Mr. Hans van de Glind of ILO presented the projects supported by ILO for the prevention of child trafficking. He mentioned the Mekong subregional project and the project in China. He cited preventive measures at the sending areas such as identification of areas and youth at high risk, community mobilization, provision of services (education and skills training, awareness raising and empowerment), and informed and safe labor migration and job placement. At the receiving cities, the measures can be identification and analysis of "bad demand" areas and sectors, community mobilization to support the needs of migrants, improved access to services by incoming migrants and victims, review of inspection practices and monitoring of the informal sector, mobilization of workers to campaign against trafficking, and mobilization of employers for decent work

Mr. Severino Gana, Chairperson of Task Force on Anti-Trafficking in Person (Philippines), presented the features of a 2003 national law on anti-trafficking.[1] He mentioned some results because of the law: adoption of the National Strategic Action Plan against Trafficking in Persons (2004-2010), the deployment of police and prosecutors for trafficking cases, and the arrest and prosecution of a number of suspected traffickers (as well as rescue of victims). A number of complaints are either under investigation prior to filing charges in court or are already pending court cases. Two cases against suspected traffickers have already led to their conviction

Participants' reactions

The participants recognized the fact that the globalization process has been worsening the child labor and trafficking situation. The problem is now occurring all over Asia. They emphasized the need to make the citizens' understanding of, and concern for, human rights grow, and to strengthen international networking for the establishment of appropriate human rights protection system in Asia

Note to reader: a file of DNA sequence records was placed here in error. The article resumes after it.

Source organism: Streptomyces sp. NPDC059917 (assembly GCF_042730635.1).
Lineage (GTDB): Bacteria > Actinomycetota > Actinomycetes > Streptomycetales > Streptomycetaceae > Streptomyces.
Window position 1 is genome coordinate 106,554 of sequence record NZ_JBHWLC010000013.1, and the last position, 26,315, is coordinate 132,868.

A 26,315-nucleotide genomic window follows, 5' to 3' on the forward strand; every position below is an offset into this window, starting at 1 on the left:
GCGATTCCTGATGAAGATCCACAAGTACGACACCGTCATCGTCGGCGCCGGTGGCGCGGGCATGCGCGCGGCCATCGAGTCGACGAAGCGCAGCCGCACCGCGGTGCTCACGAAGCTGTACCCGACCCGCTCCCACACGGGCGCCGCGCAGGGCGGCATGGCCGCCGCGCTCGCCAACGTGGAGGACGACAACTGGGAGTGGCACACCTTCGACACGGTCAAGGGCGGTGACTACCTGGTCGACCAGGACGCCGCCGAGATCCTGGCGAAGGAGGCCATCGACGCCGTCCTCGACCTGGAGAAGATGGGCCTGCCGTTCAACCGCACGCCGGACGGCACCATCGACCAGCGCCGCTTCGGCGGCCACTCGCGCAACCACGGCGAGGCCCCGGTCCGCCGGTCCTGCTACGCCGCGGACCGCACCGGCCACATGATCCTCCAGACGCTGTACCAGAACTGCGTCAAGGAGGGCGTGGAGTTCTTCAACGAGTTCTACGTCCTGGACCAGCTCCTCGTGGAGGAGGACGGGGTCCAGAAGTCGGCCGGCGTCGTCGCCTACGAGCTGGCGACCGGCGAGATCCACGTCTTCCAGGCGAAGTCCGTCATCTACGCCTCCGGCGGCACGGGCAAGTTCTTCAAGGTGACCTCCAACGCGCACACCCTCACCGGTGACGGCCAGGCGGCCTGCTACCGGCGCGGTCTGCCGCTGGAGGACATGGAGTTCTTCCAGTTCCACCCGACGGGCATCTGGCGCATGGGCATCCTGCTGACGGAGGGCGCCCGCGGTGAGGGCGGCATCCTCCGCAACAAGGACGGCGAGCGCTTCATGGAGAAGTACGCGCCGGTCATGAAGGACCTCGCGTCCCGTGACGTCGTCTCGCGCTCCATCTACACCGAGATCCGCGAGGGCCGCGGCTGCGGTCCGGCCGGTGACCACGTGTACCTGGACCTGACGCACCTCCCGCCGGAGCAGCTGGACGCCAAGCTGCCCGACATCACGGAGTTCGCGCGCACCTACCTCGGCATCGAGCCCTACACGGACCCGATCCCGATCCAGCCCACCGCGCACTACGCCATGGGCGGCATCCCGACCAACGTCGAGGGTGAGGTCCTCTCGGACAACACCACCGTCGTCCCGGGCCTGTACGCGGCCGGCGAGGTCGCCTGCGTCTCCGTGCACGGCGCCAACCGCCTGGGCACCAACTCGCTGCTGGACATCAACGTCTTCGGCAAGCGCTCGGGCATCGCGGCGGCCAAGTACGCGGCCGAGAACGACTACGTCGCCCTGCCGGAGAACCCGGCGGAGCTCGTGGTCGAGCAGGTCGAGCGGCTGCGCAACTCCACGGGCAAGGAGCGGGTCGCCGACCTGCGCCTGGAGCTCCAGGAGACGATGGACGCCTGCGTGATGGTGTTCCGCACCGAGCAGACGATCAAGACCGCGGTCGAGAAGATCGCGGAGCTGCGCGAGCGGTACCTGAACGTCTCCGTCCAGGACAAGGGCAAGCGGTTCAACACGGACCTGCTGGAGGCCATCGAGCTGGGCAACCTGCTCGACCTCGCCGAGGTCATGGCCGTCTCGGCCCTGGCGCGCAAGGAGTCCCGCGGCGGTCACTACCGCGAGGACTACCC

Among the participants were many students who participated actively in the sessions. They asked questions to the panelists. There were also Korean government officials, NGO workers, and representatives of embassies of 18 countries. The number and variety of participants show the high level of concern for this kind of forum in Korea at present

The situation in South Korea

South Korea is already a destination country of trafficked women (mainly from Southeast Asian countries) and a sending country (to North America and Japan) as well. Recently, a Korean woman who was trafficked to Japan and forced into prostitution sued the broker and the owner of the night club with the support of NGOs. Trafficking issues outside Korea however have not yet become a major concern for Korean citizens. They say that the struggle against trafficking at the international level has just begun in Korea

After the forum, the Second Annual Workshop for Young Activists was held at the same place. 80 young activists attended the forum, 75% of them were females

The organizers

Mr. Benjamin H. Yoon, President of ACHR has been a human rights activist for long time. During the 1970s-80s period when South Korea was under military dictatorship, he devoted his time to protecting the human rights of political prisoners. Since 1996, when the NGO Citizens' Alliance for North Korean Human Rights was established, he has been involved in the human rights issues in North Korea. Actually, there are debates among Korean NGOs on how to treat the human rights situation in North Korea

The forum, held at the Korea University in Seoul, was co-hosted by the ACHR, Anti-Slavery International, the Graduate School of International Studies of Korea University, the Institute 21 for Peace Studies, and sponsored by the Dong-a Ilbo newspaper, the National Human Rights Commission of Korea, the Ministry of Labour, and other institutions

For further information, please contact: The Asia Center for Human Rights (ACHR), 4f, Simji Bldg, 10- 22 Gyobuk-dong, Chingno-gu, Seoul, Korea 110-090; ph (822) 723-1673; fax (822) 723-1671; e-mail: achr@achumanrights.org; www. achumanrights.org

Endnote

1. This law is known as Anti-Trafficking in Persons Act of 2003 (Republic Act No. 9208, 26 May 2003).